Pat Cipollone: As White House counsel, Mr. Cipollone has been the legal brain behind Mr. Trump’s responses to the impeachment battle. In October he signed a blistering eight-page letter to top House Democrats arguing against cooperating with the impeachment inquiry. Viewed as a calmer version of his predecessor, Don McGahn, he is said to be more temperamentally agreeable to the president. [Read more.]
Jay Sekulow: A frequent presence on Fox News and on Christian television, Mr. Sekulow is one of Mr. Trump’s longest-serving personal lawyers, and he coordinates a group of attorneys from a cooperative working space a few blocks from the White House. Mr. Sekulow also defended the president in Robert Mueller’s Russia investigation. [Read more.]Webers News
Ken Starr: Mr. Starr was a household name in the ’90s, after he led the investigation into President Bill Clinton that resulted in his impeachment for perjury and obstruction of justice. He and the president haven’t always been close: Mr. Trump told interviewers in 1999 that Mr. Starr was a “wacko” and a “lunatic.” But recently the president is said to have enjoyed watching him on television, where Mr. Starr has frequently defended and praised him. [Read more.]Webers News
Robert Ray: Mr. Ray succeeded Mr. Starr as the independent counsel on the Clinton case, and reportedly negotiated a final settlement with Mr. Clinton that included a fine and law license suspension, according to people briefed on the plan. He has lately been a constant on Fox News, arguing that there was not enough evidence to convict Mr. Trump of a crime. [Read more.]Webers News
Alan Dershowitz: Yes, that Alan Dershowitz. The longtime defense lawyer, cable news staple and professor emeritus at Harvard prides himself on being a contrarian who isn’t afraid to defend the seemingly indefensible: His past clients include O.J. Simpson, Mike Tyson and Jeffrey Epstein. [Read more.]Webers News
Pam Bondi: A lawyer and lobbyist, Ms. Bondi has been working at the White House as a spokeswoman on impeachment issues. She and the president have a controversial past: The now-dissolved Trump Foundation once donated $25,000 to a group supporting Ms. Bondi when she was Florida’s attorney general, potentially in order to sway her office’s review of fraud allegations against Trump University.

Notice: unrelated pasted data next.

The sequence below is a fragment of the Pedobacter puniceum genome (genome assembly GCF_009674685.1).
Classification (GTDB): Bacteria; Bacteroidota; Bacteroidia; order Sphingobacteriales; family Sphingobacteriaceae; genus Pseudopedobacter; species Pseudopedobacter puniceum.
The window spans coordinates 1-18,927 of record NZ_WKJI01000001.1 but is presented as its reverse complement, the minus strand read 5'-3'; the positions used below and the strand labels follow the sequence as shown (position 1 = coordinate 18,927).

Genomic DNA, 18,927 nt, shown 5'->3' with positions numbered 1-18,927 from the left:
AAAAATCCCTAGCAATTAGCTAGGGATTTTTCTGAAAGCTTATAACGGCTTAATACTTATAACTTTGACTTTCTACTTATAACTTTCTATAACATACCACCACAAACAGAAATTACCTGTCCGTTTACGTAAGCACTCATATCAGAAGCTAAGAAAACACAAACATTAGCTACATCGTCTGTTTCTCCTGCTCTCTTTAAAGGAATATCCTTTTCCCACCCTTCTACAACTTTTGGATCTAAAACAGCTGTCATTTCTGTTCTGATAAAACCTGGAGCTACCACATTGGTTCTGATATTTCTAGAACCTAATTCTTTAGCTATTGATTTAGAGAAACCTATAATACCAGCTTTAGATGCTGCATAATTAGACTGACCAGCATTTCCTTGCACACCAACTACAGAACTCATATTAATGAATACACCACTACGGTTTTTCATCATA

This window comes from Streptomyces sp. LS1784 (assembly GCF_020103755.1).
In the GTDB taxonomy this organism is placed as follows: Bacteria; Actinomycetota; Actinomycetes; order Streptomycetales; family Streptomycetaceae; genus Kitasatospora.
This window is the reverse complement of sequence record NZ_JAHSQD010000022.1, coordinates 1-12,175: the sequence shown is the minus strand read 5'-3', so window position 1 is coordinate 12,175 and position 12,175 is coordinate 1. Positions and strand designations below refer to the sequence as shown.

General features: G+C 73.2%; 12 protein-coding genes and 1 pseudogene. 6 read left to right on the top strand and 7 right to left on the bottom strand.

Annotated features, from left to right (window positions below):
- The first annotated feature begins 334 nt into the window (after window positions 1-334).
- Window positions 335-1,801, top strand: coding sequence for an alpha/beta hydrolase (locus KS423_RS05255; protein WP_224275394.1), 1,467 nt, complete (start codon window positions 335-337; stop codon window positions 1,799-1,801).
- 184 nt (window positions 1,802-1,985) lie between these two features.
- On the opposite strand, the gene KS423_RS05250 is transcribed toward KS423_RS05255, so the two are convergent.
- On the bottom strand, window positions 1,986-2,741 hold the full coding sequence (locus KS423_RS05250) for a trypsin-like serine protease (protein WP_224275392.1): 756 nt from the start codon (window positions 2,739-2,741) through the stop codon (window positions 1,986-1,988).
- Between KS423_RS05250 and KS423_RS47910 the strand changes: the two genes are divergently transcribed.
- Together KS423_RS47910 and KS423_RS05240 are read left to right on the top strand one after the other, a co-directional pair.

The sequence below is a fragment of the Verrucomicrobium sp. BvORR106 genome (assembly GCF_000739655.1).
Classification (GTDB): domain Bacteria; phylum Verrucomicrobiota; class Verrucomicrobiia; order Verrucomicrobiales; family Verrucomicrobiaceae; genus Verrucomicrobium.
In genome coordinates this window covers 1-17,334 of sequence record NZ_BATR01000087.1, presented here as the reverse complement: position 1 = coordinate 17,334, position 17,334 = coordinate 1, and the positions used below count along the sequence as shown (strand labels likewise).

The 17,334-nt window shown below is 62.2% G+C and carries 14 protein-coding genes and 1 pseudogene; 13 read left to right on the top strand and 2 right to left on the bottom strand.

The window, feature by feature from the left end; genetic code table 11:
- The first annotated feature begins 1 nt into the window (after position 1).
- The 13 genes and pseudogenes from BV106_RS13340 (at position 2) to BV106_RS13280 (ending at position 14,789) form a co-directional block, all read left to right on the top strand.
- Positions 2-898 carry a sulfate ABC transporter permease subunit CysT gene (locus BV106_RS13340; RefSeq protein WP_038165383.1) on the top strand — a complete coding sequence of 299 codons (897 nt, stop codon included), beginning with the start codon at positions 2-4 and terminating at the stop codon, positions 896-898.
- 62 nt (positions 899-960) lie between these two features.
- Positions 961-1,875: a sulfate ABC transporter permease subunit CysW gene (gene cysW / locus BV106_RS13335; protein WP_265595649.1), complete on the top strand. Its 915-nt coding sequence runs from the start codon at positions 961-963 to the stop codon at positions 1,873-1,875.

Jane Raskin: Ms. Raskin, a Florida-based lawyer, worked behind the scenes to defend Mr. Trump during the Mueller investigation. Since then, as the impeachment inquiry has taken shape, she has quietly advised Mr. Sekulow, according to people familiar with the discussions. [Read more.]
What do Mr. Trump’s choices mean?
Mr. Trump chose names familiar to cable news viewers, but his decision still surprised political observers. What is the president thinking in organizing this team? I asked my colleagues Peter Baker and Maggie Haberman, who wrote today about the defense team.
Peter, Ken Starr! What is this move about?
PETER: Two words: Fox News. He sees Ken Starr defending him on TV. He also thinks, here’s a guy whose investigation led to the impeachment of the last president but thinks this impeachment is illegitimate. In Mr. Trump’s mind, who would have better credibility than him?
Do the two have a relationship?
PETER: Mr. Starr is not close to Mr. Trump in any way. He’s very different from Mr. Trump. And here’s the interesting thing: There are a lot of things in Mr. Trump that he didn’t like in Mr. Clinton — this raffish, undisciplined, morally suspect figure who in his view disgraced the Oval Office. Mr. Trump in some ways would touch off some of the same concerns, given his history with women and marriage and honesty.
Do you think there’s any power in the symmetry of Mr. Starr going up against Democrats then and now?
PETER: What his hiring reinforces is how so many people have simply flipped sides, depending on which political party is in which position, whether it be the Democrats who decried the witch hunt against their president 20 years ago and today talk very soberly about the rule of law, or the Republicans who 20 years ago talked about the rule of law and today talk about witch hunts.
Maggie, how much of this is about television?
MAGGIE: That’s a big part of it. He wants people he thinks are going to fight and be aggressive and “perform” well in a TV context. He wants them to look commanding. He wants people who he thinks can notch political victories, even if they’re incremental.
How much is Mr. Trump himself organizing this effort?
MAGGIE: I think Mr. Sekulow and Mr. Cipollone are the ones thinking about what roles people actually play. And they’re thinking about this in a pretty comprehensive way — for example, Mr. Dershowitz is coming in for a pretty narrow part, and just for next week. But they’re in consultation with Mr. Trump on these choices. He’s very involved in all of this.